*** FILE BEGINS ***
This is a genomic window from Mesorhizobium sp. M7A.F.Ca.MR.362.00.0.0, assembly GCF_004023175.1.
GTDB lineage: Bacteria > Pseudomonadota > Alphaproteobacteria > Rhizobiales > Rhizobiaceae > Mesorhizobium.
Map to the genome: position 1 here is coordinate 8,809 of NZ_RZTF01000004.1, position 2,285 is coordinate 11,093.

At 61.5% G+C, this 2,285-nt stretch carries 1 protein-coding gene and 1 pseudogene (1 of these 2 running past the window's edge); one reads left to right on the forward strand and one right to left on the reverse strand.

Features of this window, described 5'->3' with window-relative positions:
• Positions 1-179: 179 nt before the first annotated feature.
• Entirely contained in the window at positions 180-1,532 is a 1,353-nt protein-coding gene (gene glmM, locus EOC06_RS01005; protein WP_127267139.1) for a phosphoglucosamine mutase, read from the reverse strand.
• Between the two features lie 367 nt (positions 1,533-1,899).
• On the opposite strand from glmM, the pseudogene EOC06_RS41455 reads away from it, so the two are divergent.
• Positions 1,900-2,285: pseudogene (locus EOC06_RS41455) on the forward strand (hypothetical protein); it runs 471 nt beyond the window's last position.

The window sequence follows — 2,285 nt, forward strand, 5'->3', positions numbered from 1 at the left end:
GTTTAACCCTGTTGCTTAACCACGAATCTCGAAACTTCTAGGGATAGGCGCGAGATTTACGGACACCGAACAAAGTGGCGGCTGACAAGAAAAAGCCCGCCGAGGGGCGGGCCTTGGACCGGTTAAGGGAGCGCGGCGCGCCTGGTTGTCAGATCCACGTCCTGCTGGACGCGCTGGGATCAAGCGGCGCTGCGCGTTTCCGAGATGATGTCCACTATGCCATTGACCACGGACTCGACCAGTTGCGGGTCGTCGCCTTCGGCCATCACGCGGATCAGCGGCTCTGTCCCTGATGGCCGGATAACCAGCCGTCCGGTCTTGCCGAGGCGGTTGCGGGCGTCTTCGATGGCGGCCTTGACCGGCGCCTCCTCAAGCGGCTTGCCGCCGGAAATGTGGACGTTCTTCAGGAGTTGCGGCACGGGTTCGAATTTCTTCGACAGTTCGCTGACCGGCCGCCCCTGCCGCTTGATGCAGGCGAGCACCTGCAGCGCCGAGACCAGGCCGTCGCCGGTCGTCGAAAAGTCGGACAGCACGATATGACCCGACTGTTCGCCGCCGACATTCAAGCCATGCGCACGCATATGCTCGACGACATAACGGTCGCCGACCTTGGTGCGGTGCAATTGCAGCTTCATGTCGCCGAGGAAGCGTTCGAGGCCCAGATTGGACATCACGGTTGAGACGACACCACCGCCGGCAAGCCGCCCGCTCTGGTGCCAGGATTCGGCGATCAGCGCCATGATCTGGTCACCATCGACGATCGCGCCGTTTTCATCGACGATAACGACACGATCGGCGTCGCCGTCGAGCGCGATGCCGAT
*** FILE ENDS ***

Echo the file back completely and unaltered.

This is a genomic window from Mesorhizobium sp. M7A.F.Ca.MR.362.00.0.0, assembly GCF_004023175.1.
GTDB lineage: Bacteria > Pseudomonadota > Alphaproteobacteria > Rhizobiales > Rhizobiaceae > Mesorhizobium.
Map to the genome: position 1 here is coordinate 8,809 of NZ_RZTF01000004.1, position 2,285 is coordinate 11,093.

At 61.5% G+C, this 2,285-nt stretch carries 1 protein-coding gene and 1 pseudogene (1 of these 2 running past the window's edge); one reads left to right on the forward strand and one right to left on the reverse strand.

Features of this window, described 5'->3' with window-relative positions:
• Positions 1-179: 179 nt before the first annotated feature.
• Entirely contained in the window at positions 180-1,532 is a 1,353-nt protein-coding gene (gene glmM, locus EOC06_RS01005; protein WP_127267139.1) for a phosphoglucosamine mutase, read from the reverse strand.
• Between the two features lie 367 nt (positions 1,533-1,899).
• On the opposite strand from glmM, the pseudogene EOC06_RS41455 reads away from it, so the two are divergent.
• Positions 1,900-2,285: pseudogene (locus EOC06_RS41455) on the forward strand (hypothetical protein); it runs 471 nt beyond the window's last position.

The window sequence follows — 2,285 nt, forward strand, 5'->3', positions numbered from 1 at the left end:
GTTTAACCCTGTTGCTTAACCACGAATCTCGAAACTTCTAGGGATAGGCGCGAGATTTACGGACACCGAACAAAGTGGCGGCTGACAAGAAAAAGCCCGCCGAGGGGCGGGCCTTGGACCGGTTAAGGGAGCGCGGCGCGCCTGGTTGTCAGATCCACGTCCTGCTGGACGCGCTGGGATCAAGCGGCGCTGCGCGTTTCCGAGATGATGTCCACTATGCCATTGACCACGGACTCGACCAGTTGCGGGTCGTCGCCTTCGGCCATCACGCGGATCAGCGGCTCTGTCCCTGATGGCCGGATAACCAGCCGTCCGGTCTTGCCGAGGCGGTTGCGGGCGTCTTCGATGGCGGCCTTGACCGGCGCCTCCTCAAGCGGCTTGCCGCCGGAAATGTGGACGTTCTTCAGGAGTTGCGGCACGGGTTCGAATTTCTTCGACAGTTCGCTGACCGGCCGCCCCTGCCGCTTGATGCAGGCGAGCACCTGCAGCGCCGAGACCAGGCCGTCGCCGGTCGTCGAAAAGTCGGACAGCACGATATGACCCGACTGTTCGCCGCCGACATTCAAGCCATGCGCACGCATATGCTCGACGACATAACGGTCGCCGACCTTGGTGCGGTGCAATTGCAGCTTCATGTCGCCGAGGAAGCGTTCGAGGCCCAGATTGGACATCACGGTTGAGACGACACCACCGCCGGCAAGCCGCCCGCTCTGGTGCCAGGATTCGGCGATCAGCGCCATGATCTGGTCACCATCGACGATCGCGCCGTTTTCATCGACGATAACGACACGATCGGCGTCGCCGTCGAGCGCGATGCCGAT